Serving
(click to enlarge)

Water Spinach
Thailand
  -   Pak Bung
Serves:
Effort:
Sched:
DoAhead:  
4 side  
**
22 min  
Some

This is a simple stir fry with good flavor and interesting texture - but NOT the incendiary way Thai street vendors cook it (the pan contents explode in flames several times and are tossed into the air to extinguish them). See also Chinese version and for a main dish Beef & Water Spinach.



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2
3
3
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1/2
1/2
1/2
3
1/4
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2
tt
#
cl
oz

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T
T
T
T
t
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T
Pak Bung (1)
Garlic
Shallots
Thai Chilis (2)
-- Sauce
Yellow Bean Sauce (3)  
Oyster Sauce (4)
Fish Sauce (5)
Stock
Sugar (opt)
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Oil
Black Pepper
Prep   -   (15 min)
  1. Strip Leaves from PAK BUNG leaving their stems behind. Tear into 3 inch lengths if too long. Discard overly thick stem ends (more than 1/4 inch diameter) and cut all stems including leaf stems into about 1-1/2 inch lengths - keep separate from leaves.
  2. Crush and chop GARLIC fine. Cut SHALLOTS in half lengthwise and slice very thin crosswise. Slice CHILIS very thin. Mix all.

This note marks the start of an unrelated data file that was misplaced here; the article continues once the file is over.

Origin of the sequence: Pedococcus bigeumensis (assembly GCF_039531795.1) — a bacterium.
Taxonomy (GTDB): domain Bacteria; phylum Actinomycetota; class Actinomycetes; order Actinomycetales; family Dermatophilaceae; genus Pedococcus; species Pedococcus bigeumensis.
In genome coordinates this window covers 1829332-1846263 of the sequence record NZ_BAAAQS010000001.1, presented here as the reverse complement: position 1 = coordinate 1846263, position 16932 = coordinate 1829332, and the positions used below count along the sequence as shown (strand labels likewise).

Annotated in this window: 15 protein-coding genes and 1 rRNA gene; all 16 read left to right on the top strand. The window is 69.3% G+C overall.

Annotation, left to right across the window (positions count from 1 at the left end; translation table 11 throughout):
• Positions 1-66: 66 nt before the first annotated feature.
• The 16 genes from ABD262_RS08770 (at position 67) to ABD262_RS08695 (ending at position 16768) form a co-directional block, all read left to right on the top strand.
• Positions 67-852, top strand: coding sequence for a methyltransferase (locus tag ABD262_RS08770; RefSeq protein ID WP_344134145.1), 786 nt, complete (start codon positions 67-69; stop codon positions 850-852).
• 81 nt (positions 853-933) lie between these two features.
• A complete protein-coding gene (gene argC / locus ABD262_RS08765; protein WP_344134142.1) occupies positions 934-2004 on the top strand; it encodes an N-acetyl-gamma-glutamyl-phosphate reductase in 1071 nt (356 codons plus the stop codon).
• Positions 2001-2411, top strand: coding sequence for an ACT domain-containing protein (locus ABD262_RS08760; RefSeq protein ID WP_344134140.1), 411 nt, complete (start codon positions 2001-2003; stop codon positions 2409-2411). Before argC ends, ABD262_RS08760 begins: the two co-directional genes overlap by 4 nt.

3. Mix all Sauce Items.
RUN   -   (7 min)
  1. Heat OIL in a wok and stir in Garlic Mix. Fry stirring just until garlic starts to color, then stir in Pak Bung Stems. Fry over high heat until partially wilted (about 2 minutes), then stir in the Pak Bung Leaves. Continue frying for another minute or so until leaves are mostly wilted. Larger stems should remain a bit crunchy.
  2. Stir in Sauce Mix, and bring quickly to a boil. Season to taste with Black Pepper and serve hot with rice.
NOTES:
  1. Pak Bung:   [Ong Choy, Water Spinach, Swamp Cabbage]   Sold here as Ong Choy, this vegetable is very popular with all Southeast Asian cultures, but is a controlled substance in some states. In California it can be produced by licensed growers and transported without a permit. For details see our Water Spinach page.
  2. Chilis:   Control hotness to your taste. Three Thai chilis makes it moderately spicy by Southern California standards. For details see our Chili Page.
  3. Yellow Bean Sauce   This is a very popular sauce in Thailand, and is sometimes used as a vegetarian replacement for fish sauce. You want the ugly brown kind. For details see our Yellow Bean Sauce page.
  4. Oyster Sauce:   A standard Chinese sauce used in Southeast Asia for dishes in the Chinese style. Lee Kum Kee Premium brand recommended - it's in a very Chinese looking bottle but it's made in Los Angeles. Yes, it's a lot more expensive, but there's reasons for that (much higher oyster content, unleaded and no melamine).
  5. Fish Sauce:   This clear liquid is as essential to Southeast Asian cuisine as it was to Imperial Rome. For details see our Fish Sauce - Introduction page.
  6. U.S. measure: t=teaspoon, T=Tablespoon, c=cup, qt=quart, oz=ounce, #=pound, cl=clove in=inch, ar=as required tt=to taste
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